1st Platoon – Alpha Company, 4th/47th Battalion, 2nd Brigade
Dave Nelson’s letter to Bill Reynolds
May 16, 2012
I am Dave Nelson, born and raised in Eau Claire, Wisconsin, which is in the central west part of our State. I graduated from high school in 1961 and soon after I married my high school sweetheart � we lived in the country as average Americans.
Uncle Sam called in the autumn of 1966 and I ended up in Basic Training at Fort Bliss, Texas, and then on to “Tiger Land”, Fort Polk, Louisiana for Advanced Infantry Training. Afterwards, I had a two week leave of absence and then I went to California for a wonderful flight to sunny South East Asia.
I was assigned as a rifleman to Alpha Company, 4th/47th on June 20, 1967. One day after Alpha was severely mauled by the Viet Cong near Ap Bac Village in the Mekong Delta. We replacements were not sent to the field as we were ordered to clean field gear from the bloody battle of the previous day. Of 122 soldiers of Alpha Company only 12 returned unscathed and they were exhausted, dirty and a scared bunch.
After a large infusion of soldiers from other units, Alpha Company was soon back on it’s feet and I became an assistance M-60 machine gunner to Tony Spradling from Tennessee. Tony was a wonderful person and a fearless fighter; he took me under his wing showing me the ropes. To this day, even after four decades, Tony Spradling remains my greatest hero!
The areas we patrolled were usually riddled with booby traps and we constantly worried about setting them off. My first real taste of battle came on July 11, 1967, when a large Viet Cong force hit us while we patrolled across open rice paddies. A claymore mine explosion started the fight immediately followed by heavy automatic weapon fire. Naturally we instantly hit the ground and began returning fire though we were pinned down; then the VC started dropping mortars around us. Seemingly, it took hours, but more likely a just a short time before our artillery and air strikes started pounding those enemy positions. I have vivid memories of my surprise, confusion, fear, and anger that day, and also my relief when things finally quieted down.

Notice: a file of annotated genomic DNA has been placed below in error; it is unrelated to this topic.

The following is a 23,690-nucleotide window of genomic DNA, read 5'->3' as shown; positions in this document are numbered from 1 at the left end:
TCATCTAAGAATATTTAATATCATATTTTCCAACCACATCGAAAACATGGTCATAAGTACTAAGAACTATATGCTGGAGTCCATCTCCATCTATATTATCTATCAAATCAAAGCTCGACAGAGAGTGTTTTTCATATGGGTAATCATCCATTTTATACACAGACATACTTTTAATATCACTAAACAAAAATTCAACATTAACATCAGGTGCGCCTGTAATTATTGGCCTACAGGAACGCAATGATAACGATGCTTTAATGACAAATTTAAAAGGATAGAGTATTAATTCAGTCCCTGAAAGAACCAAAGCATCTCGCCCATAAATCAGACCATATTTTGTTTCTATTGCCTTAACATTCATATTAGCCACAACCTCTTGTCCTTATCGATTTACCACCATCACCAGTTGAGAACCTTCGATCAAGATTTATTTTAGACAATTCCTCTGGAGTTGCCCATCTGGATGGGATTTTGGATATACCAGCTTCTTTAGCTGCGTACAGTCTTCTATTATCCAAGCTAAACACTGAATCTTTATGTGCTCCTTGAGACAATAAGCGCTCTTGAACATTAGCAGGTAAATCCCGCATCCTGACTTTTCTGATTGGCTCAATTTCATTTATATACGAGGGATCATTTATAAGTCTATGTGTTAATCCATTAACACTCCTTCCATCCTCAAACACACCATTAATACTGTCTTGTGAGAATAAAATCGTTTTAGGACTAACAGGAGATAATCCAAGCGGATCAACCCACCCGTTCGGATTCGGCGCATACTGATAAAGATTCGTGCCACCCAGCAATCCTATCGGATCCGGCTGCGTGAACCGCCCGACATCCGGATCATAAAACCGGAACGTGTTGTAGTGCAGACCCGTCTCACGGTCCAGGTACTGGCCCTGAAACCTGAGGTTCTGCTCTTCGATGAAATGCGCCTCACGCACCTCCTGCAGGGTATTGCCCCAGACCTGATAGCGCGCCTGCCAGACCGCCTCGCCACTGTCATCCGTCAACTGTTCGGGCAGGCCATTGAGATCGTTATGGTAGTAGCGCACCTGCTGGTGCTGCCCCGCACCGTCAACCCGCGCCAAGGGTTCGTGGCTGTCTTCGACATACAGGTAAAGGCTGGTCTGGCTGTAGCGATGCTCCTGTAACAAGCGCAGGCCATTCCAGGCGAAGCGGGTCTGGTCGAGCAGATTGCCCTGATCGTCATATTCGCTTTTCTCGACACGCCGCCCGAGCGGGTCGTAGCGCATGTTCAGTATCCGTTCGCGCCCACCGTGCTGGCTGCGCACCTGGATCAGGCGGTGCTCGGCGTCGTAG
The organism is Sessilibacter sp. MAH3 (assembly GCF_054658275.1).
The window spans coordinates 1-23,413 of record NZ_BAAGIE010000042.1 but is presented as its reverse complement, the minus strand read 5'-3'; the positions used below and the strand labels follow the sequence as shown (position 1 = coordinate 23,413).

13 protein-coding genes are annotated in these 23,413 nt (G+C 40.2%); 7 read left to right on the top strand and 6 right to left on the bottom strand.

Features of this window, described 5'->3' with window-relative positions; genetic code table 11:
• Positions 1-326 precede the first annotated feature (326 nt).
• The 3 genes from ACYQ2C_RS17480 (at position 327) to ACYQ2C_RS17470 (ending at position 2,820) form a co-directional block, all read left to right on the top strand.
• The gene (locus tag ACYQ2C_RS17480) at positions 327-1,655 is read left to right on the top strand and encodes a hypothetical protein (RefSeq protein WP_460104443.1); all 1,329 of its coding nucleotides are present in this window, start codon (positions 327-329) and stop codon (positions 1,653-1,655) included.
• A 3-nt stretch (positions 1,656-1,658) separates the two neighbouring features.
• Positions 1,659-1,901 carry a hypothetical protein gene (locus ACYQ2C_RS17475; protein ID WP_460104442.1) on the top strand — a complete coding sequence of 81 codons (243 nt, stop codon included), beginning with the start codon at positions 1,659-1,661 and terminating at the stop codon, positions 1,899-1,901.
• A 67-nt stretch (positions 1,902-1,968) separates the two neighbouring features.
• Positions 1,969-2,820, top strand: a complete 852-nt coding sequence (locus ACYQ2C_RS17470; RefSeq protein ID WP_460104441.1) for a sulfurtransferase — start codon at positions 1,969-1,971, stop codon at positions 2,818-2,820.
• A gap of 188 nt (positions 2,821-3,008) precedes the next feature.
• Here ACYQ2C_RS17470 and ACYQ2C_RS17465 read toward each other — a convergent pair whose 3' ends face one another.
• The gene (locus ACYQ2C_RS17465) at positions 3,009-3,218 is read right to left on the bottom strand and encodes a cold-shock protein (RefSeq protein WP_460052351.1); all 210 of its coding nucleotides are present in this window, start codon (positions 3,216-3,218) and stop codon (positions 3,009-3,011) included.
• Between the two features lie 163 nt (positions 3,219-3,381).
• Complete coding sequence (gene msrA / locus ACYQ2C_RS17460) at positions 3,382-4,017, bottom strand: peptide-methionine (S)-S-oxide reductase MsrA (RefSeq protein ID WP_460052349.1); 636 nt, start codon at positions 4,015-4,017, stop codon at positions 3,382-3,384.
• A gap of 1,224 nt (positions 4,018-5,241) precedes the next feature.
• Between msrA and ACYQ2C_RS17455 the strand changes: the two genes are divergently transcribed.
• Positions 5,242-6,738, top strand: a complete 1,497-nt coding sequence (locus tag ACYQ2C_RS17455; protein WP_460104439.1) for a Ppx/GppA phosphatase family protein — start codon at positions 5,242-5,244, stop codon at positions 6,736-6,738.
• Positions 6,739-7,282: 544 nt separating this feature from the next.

It was on January 25, 1968 when my luck finally ran out when I was severely wounded with shrapnel to my head and legs. After eight months in the hospital in Colorado, I was medically discharged from Uncle Sam’s Army. After returning home, my high school sweetheart and wife divorced me � that was in the spring of 1967. I turned to alcohol to mask my pains of war and life in general. I met a woman named Val in the summer of 1969 and she apparently thought I was worth saving; without her I seriously doubt that I would be alive today. Val convinced me that I was not a victim, but rather a survivor and we have been happily together ever since.
I remain honored that I was chosen to serve in the U.S. Army and I am proud to have been an infantryman who served with so many great men. I have tried to stay in contact throughout the years and I feel that my fellow comrades in arms are all heroes! I treasure my memories of them and I will never forget my pals who gave the ultimate sacrifice fighting for freedom.
Hey Bill, thank you for posting Dave’s letter! Dave is one of a kind. He was and has remained a great friend to all of us from Alpha. I remember getting back to the pontoons at our barracks ship, and those guys cleaning the gear and looking at us, like what the hell are we in for. When Dave got hit, as TET ’68 first started, he was wounded so badly that we all thought he was gone. But he fooled us all, and had the fight in him to live. He called me one day from Tony Spradling’s house, and I darn near fell over when he told me he was Dave Nelson.
One just never knows what comes next�
Thanks, Jim Henke